There’s nothing seriously wrong with the curriculum, exams, etc. Pretty much all of my contemporaries got 800 or near-800 in the quantitative section of the GRE (I’m taking turn of the century) and it always astonished us how easy those questions were. Most of us used to struggle in the verbal section though, as English vocabulary was not very well-developed for most of us (excepting voracious readers.)

42 shrikanthk September 8, 2017 at 10:08 am

Kris – you’re probably referring to elite private schools in cities like Delhi and Bangalore (Eg : Delhi Public school, National Public school).

I studied in a government school – Kendriya Vidyalaya. And the standards are a LOT lower. The syllabus is great. The students at the top end (top 10%) are world class even in these KVs! But a good chunk of them are terrible. Especially in smaller towns.

43 Kris September 8, 2017 at 10:38 am


Nope, it was Jamshedpur in the 90s. All schools there were pretty good, even govt ones (not in English though)

44 shrikanthk September 8, 2017 at 10:44 am

Jamshedpur is not a very typical Indian city. Perhaps even more atypical than Delhi or Bangalore!

Let’s take towns like Varanasi, Kanchi, Dharwar…..more typical and representative of Indian demography

45 JWatts September 8, 2017 at 8:41 am

Somebody with a link to:

is telling us that: “India’s education system is truly pathetic.” and that China’s system:

“This may be contrasted with China, ”

is awesome.


46 blah September 8, 2017 at 11:43 am

He is the Chinese Thiago Ribeiro.


47 Maitreya September 8, 2017 at 11:58 am

I’ve always said that MR is a blog where the comments make more sense than the actual post. Reading your comments however, I stand corrected.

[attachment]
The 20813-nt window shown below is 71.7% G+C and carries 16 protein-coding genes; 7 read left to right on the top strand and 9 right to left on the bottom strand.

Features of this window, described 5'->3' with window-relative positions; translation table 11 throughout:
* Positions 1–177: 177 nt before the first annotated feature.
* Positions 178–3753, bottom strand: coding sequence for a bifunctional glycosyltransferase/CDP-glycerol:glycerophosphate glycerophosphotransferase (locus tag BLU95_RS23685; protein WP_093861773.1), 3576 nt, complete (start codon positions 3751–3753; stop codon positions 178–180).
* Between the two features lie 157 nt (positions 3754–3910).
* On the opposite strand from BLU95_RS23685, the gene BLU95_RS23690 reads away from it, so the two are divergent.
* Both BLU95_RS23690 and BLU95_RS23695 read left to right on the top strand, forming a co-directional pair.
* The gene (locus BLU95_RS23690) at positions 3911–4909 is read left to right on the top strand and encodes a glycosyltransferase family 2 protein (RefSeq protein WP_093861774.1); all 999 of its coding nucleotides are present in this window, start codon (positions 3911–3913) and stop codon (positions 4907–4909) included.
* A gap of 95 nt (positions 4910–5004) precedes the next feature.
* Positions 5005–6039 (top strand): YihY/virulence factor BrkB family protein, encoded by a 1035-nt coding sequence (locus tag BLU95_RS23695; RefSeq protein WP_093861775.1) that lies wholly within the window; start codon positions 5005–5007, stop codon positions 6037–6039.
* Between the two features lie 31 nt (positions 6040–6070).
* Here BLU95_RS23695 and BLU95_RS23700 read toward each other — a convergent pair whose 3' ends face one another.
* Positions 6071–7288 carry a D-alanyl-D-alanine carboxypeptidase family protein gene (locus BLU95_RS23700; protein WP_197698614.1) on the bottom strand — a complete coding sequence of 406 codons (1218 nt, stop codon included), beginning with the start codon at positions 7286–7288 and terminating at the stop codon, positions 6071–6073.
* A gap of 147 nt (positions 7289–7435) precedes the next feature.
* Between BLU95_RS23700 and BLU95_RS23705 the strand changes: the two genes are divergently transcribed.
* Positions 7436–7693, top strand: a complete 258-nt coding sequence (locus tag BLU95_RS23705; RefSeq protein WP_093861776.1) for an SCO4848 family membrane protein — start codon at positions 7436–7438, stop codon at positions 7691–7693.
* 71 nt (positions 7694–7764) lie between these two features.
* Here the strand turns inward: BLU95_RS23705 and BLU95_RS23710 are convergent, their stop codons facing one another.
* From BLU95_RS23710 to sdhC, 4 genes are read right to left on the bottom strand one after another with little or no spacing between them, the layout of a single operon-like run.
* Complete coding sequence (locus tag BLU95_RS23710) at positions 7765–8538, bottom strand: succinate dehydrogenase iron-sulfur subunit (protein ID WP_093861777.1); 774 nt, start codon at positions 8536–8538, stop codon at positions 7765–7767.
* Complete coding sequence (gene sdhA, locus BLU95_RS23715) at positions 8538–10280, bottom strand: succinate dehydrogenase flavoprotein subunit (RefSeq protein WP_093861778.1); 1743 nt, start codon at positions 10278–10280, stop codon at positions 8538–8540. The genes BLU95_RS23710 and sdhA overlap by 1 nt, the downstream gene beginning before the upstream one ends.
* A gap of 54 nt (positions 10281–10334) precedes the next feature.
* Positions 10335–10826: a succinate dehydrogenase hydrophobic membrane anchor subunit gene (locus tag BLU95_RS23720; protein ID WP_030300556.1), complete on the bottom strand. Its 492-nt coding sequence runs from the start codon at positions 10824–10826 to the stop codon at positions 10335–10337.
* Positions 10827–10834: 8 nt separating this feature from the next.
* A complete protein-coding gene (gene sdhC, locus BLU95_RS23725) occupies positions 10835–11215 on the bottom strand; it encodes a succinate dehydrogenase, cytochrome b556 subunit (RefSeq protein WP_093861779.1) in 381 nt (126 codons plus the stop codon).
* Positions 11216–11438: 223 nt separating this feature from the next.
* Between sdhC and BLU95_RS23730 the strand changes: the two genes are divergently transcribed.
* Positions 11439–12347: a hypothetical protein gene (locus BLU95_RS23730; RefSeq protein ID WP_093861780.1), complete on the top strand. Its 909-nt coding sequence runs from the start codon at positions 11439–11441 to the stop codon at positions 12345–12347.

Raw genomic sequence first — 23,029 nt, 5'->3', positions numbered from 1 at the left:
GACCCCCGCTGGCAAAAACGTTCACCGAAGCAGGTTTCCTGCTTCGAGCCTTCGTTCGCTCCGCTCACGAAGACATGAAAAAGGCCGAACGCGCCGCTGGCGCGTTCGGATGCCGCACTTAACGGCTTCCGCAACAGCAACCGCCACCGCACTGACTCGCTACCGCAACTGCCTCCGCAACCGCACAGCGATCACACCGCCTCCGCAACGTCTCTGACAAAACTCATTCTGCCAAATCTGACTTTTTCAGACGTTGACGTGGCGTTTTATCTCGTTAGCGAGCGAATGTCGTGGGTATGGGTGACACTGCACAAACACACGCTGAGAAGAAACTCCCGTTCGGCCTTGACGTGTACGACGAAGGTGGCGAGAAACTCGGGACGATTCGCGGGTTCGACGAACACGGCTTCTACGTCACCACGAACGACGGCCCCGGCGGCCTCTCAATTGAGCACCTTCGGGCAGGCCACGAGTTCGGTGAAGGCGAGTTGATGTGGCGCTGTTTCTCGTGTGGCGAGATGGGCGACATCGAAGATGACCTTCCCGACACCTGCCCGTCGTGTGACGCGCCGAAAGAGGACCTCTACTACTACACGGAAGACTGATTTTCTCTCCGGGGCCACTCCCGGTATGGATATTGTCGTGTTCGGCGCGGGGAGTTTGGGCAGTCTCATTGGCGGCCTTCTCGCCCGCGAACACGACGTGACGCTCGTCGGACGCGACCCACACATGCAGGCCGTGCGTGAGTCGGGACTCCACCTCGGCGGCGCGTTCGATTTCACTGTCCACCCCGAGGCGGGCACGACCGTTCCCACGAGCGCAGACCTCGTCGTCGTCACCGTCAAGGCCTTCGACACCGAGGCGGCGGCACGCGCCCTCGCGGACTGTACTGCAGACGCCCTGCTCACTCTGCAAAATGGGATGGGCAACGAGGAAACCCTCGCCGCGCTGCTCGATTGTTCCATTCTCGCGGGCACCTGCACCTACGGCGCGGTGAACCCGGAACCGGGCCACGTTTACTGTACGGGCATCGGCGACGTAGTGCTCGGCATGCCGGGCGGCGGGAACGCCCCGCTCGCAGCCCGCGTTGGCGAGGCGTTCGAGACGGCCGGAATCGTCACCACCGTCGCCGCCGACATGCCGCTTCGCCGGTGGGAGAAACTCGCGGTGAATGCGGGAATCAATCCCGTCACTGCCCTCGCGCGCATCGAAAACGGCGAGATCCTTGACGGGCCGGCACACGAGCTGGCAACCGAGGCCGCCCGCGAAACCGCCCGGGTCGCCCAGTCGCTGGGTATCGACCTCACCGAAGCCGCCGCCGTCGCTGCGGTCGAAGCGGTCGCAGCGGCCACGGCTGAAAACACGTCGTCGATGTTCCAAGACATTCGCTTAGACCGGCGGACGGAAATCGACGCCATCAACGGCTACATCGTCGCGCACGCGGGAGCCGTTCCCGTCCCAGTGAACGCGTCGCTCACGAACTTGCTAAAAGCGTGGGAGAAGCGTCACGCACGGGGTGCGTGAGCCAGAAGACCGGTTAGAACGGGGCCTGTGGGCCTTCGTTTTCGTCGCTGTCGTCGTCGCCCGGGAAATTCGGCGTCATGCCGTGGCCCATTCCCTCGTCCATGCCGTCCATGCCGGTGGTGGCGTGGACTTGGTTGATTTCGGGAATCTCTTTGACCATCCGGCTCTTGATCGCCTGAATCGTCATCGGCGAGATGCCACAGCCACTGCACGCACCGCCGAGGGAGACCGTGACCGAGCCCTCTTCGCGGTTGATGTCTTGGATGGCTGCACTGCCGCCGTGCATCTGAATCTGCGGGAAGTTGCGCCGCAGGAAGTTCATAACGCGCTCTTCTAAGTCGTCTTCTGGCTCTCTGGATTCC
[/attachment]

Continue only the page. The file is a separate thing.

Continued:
48 blah September 9, 2017 at 1:02 am

Your comment merely reveals your deep narcissism and insulting-skill.

49 Hazel Meade September 8, 2017 at 12:12 pm

China does a ton of manipulation on it’s stats.

My brother worked in China for several years and he would report than many of the Chinese Engineers were basically trained in technical colleges, just to use a CAD program and little else. The Chinese government simply renamed the technical school a “University”.
Similarly there’s a ton of Chinese scientific journals that are just garbage. They exist only to project the image that Chinese science and technology research is on par with the rest of the world’s by publishing a lot of papers. They’re improving, but they’re really not on the level of Japan or South Korea yet.

India at least, publishes in English and is engaged with the real scientific community. They aren’t orchestrating a giant PR operation to make themselves look better than they really are.